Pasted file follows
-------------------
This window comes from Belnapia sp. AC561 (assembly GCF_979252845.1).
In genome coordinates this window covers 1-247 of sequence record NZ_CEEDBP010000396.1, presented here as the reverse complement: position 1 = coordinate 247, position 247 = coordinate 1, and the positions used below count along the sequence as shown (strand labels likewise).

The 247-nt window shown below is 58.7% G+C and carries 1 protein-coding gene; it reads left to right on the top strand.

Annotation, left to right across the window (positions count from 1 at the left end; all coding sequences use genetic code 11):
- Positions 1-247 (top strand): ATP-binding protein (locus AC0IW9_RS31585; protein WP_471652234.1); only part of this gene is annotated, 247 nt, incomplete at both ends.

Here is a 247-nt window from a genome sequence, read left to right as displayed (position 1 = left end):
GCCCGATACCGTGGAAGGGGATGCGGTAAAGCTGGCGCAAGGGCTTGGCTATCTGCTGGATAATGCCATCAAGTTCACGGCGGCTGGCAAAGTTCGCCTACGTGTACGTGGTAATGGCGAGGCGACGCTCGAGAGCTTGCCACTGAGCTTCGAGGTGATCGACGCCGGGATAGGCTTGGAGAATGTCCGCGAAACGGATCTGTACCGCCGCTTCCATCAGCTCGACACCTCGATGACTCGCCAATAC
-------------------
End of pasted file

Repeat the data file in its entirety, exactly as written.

This window comes from Belnapia sp. AC561 (assembly GCF_979252845.1).
In genome coordinates this window covers 1-247 of sequence record NZ_CEEDBP010000396.1, presented here as the reverse complement: position 1 = coordinate 247, position 247 = coordinate 1, and the positions used below count along the sequence as shown (strand labels likewise).

The 247-nt window shown below is 58.7% G+C and carries 1 protein-coding gene; it reads left to right on the top strand.

Annotation, left to right across the window (positions count from 1 at the left end; all coding sequences use genetic code 11):
- Positions 1-247 (top strand): ATP-binding protein (locus AC0IW9_RS31585; protein WP_471652234.1); only part of this gene is annotated, 247 nt, incomplete at both ends.

Here is a 247-nt window from a genome sequence, read left to right as displayed (position 1 = left end):
GCCCGATACCGTGGAAGGGGATGCGGTAAAGCTGGCGCAAGGGCTTGGCTATCTGCTGGATAATGCCATCAAGTTCACGGCGGCTGGCAAAGTTCGCCTACGTGTACGTGGTAATGGCGAGGCGACGCTCGAGAGCTTGCCACTGAGCTTCGAGGTGATCGACGCCGGGATAGGCTTGGAGAATGTCCGCGAAACGGATCTGTACCGCCGCTTCCATCAGCTCGACACCTCGATGACTCGCCAATAC